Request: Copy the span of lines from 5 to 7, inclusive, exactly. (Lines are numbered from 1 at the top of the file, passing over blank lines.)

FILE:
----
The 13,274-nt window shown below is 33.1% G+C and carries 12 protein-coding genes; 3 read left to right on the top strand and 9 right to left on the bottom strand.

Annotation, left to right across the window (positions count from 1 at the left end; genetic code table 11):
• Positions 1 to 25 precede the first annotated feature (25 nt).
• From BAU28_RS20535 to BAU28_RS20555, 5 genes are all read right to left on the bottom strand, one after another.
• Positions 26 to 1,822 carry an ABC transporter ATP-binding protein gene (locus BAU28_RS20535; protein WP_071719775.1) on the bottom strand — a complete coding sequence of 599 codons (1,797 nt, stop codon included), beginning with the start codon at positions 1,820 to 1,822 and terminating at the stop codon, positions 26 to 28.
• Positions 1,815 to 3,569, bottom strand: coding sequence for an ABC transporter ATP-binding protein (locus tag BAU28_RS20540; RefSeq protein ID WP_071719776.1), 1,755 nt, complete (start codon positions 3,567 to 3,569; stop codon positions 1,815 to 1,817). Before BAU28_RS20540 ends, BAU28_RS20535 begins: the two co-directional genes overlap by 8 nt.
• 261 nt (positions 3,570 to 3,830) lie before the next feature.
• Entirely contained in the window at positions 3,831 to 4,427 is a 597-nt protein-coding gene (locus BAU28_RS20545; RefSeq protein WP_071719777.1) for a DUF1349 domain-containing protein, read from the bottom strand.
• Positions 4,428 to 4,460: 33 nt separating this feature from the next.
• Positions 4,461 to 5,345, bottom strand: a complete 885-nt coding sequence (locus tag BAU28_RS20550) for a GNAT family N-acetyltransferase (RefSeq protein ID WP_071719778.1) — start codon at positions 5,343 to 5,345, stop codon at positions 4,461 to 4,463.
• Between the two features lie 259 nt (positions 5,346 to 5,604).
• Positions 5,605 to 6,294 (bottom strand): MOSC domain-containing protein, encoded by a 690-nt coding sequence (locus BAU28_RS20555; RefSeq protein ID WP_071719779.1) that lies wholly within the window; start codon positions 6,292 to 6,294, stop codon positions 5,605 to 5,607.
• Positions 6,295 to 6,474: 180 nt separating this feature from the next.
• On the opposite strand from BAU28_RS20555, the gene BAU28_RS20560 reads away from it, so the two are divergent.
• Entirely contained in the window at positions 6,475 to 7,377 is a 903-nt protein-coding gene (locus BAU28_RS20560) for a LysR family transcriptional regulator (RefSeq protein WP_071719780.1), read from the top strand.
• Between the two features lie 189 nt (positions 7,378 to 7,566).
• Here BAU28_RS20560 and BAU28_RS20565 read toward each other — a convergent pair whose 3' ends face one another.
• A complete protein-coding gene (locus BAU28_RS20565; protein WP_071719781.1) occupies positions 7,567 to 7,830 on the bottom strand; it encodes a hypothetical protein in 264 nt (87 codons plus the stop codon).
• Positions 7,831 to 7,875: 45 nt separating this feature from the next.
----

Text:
• Positions 26 to 1,822 carry an ABC transporter ATP-binding protein gene (locus BAU28_RS20535; protein WP_071719775.1) on the bottom strand — a complete coding sequence of 599 codons (1,797 nt, stop codon included), beginning with the start codon at positions 1,820 to 1,822 and terminating at the stop codon, positions 26 to 28.
• Positions 1,815 to 3,569, bottom strand: coding sequence for an ABC transporter ATP-binding protein (locus tag BAU28_RS20540; RefSeq protein ID WP_071719776.1), 1,755 nt, complete (start codon positions 3,567 to 3,569; stop codon positions 1,815 to 1,817). Before BAU28_RS20540 ends, BAU28_RS20535 begins: the two co-directional genes overlap by 8 nt.
• 261 nt (positions 3,570 to 3,830) lie before the next feature.